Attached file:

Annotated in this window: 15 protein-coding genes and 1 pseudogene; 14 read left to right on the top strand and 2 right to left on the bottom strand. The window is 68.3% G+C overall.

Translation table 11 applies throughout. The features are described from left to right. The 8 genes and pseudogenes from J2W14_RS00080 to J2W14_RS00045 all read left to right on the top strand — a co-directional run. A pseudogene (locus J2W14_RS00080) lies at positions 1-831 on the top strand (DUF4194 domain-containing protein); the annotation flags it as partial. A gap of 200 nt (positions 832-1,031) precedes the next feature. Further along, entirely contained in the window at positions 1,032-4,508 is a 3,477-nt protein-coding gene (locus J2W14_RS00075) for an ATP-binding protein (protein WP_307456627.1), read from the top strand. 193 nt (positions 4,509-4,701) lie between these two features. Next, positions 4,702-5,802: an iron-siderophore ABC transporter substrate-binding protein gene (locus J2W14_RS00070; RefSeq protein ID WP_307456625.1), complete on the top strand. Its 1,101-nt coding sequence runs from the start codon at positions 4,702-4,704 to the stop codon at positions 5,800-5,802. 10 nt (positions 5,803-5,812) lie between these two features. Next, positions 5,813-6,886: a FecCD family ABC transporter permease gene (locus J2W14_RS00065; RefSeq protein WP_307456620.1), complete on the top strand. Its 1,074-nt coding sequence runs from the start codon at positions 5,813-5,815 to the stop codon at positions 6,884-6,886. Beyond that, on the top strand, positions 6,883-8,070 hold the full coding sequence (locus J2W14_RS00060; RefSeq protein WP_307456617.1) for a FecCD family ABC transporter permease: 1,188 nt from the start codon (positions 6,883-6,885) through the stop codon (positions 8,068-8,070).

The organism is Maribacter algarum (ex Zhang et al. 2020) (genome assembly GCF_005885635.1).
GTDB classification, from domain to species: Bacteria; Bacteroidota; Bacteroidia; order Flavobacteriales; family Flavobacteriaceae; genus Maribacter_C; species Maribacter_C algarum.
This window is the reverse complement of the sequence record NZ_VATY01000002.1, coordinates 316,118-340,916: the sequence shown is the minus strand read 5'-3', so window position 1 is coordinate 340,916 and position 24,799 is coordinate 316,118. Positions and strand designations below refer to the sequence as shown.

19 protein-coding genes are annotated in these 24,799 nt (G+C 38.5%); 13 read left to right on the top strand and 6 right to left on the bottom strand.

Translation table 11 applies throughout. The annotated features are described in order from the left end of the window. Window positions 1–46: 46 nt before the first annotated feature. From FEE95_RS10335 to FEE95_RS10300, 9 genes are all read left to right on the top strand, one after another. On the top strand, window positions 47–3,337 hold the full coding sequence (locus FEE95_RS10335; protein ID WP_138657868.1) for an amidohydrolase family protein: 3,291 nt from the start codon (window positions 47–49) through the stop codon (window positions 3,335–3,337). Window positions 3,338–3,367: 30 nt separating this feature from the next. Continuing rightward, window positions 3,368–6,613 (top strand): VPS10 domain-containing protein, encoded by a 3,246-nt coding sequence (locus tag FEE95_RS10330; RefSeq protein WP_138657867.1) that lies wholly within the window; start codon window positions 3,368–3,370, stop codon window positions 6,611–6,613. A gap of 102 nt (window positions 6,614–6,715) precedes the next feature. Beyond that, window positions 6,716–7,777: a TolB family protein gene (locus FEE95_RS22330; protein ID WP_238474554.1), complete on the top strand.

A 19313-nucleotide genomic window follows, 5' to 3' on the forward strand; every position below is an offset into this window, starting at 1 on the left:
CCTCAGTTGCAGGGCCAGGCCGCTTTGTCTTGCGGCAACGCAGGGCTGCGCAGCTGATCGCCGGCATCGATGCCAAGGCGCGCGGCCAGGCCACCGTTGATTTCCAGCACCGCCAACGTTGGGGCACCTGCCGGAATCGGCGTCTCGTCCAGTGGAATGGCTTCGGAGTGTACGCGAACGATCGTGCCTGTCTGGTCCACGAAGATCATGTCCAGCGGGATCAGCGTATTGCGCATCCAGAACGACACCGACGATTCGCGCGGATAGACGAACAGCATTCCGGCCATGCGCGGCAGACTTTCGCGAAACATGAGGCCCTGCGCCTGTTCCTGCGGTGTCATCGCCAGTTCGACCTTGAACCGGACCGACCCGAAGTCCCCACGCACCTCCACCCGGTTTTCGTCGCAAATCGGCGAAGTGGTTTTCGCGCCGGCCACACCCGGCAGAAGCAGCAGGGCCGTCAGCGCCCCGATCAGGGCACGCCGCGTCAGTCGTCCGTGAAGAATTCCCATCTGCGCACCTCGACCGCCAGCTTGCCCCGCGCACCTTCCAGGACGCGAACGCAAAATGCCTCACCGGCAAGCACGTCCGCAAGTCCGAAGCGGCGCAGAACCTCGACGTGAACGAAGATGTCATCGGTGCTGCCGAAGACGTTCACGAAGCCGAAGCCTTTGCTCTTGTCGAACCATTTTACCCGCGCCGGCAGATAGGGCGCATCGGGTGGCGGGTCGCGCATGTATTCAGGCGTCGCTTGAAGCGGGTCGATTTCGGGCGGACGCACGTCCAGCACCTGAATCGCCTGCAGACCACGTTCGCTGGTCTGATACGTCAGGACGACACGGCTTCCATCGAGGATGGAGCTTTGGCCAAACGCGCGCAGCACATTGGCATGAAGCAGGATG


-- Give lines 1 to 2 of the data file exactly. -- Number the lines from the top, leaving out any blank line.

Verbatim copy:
Annotated in this window: 15 protein-coding genes and 1 pseudogene; 14 read left to right on the top strand and 2 right to left on the bottom strand. The window is 68.3% G+C overall.

Translation table 11 applies throughout. The features are described from left to right. The 8 genes and pseudogenes from J2W14_RS00080 to J2W14_RS00045 all read left to right on the top strand — a co-directional run. A pseudogene (locus J2W14_RS00080) lies at positions 1-831 on the top strand (DUF4194 domain-containing protein); the annotation flags it as partial. A gap of 200 nt (positions 832-1,031) precedes the next feature. Further along, entirely contained in the window at positions 1,032-4,508 is a 3,477-nt protein-coding gene (locus J2W14_RS00075) for an ATP-binding protein (protein WP_307456627.1), read from the top strand. 193 nt (positions 4,509-4,701) lie between these two features. Next, positions 4,702-5,802: an iron-siderophore ABC transporter substrate-binding protein gene (locus J2W14_RS00070; RefSeq protein ID WP_307456625.1), complete on the top strand. Its 1,101-nt coding sequence runs from the start codon at positions 4,702-4,704 to the stop codon at positions 5,800-5,802. 10 nt (positions 5,803-5,812) lie between these two features. Next, positions 5,813-6,886: a FecCD family ABC transporter permease gene (locus J2W14_RS00065; RefSeq protein WP_307456620.1), complete on the top strand. Its 1,074-nt coding sequence runs from the start codon at positions 5,813-5,815 to the stop codon at positions 6,884-6,886. Beyond that, on the top strand, positions 6,883-8,070 hold the full coding sequence (locus J2W14_RS00060; RefSeq protein WP_307456617.1) for a FecCD family ABC transporter permease: 1,188 nt from the start codon (positions 6,883-6,885) through the stop codon (positions 8,068-8,070).